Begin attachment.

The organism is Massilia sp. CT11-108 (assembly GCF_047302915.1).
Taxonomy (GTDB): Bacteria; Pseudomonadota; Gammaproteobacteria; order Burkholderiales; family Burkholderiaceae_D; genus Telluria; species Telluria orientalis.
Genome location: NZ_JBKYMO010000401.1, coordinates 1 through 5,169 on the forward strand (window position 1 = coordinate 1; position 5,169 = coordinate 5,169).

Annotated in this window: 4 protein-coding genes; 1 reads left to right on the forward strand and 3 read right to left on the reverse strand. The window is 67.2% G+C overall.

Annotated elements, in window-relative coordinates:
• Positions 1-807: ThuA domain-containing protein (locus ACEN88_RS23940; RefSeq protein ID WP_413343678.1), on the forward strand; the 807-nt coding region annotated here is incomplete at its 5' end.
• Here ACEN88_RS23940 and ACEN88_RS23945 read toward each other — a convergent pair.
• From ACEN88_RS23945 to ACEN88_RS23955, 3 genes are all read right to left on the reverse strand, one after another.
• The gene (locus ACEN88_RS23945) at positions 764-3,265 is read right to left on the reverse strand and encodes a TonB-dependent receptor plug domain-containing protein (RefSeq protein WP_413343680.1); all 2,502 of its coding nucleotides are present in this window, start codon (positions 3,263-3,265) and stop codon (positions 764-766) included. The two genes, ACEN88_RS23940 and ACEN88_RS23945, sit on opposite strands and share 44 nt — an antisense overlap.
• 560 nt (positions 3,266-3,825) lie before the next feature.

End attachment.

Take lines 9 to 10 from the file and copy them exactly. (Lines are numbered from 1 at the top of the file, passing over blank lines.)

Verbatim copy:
• The gene (locus ACEN88_RS23945) at positions 764-3,265 is read right to left on the reverse strand and encodes a TonB-dependent receptor plug domain-containing protein (RefSeq protein WP_413343680.1); all 2,502 of its coding nucleotides are present in this window, start codon (positions 3,263-3,265) and stop codon (positions 764-766) included. The two genes, ACEN88_RS23940 and ACEN88_RS23945, sit on opposite strands and share 44 nt — an antisense overlap.
• 560 nt (positions 3,266-3,825) lie before the next feature.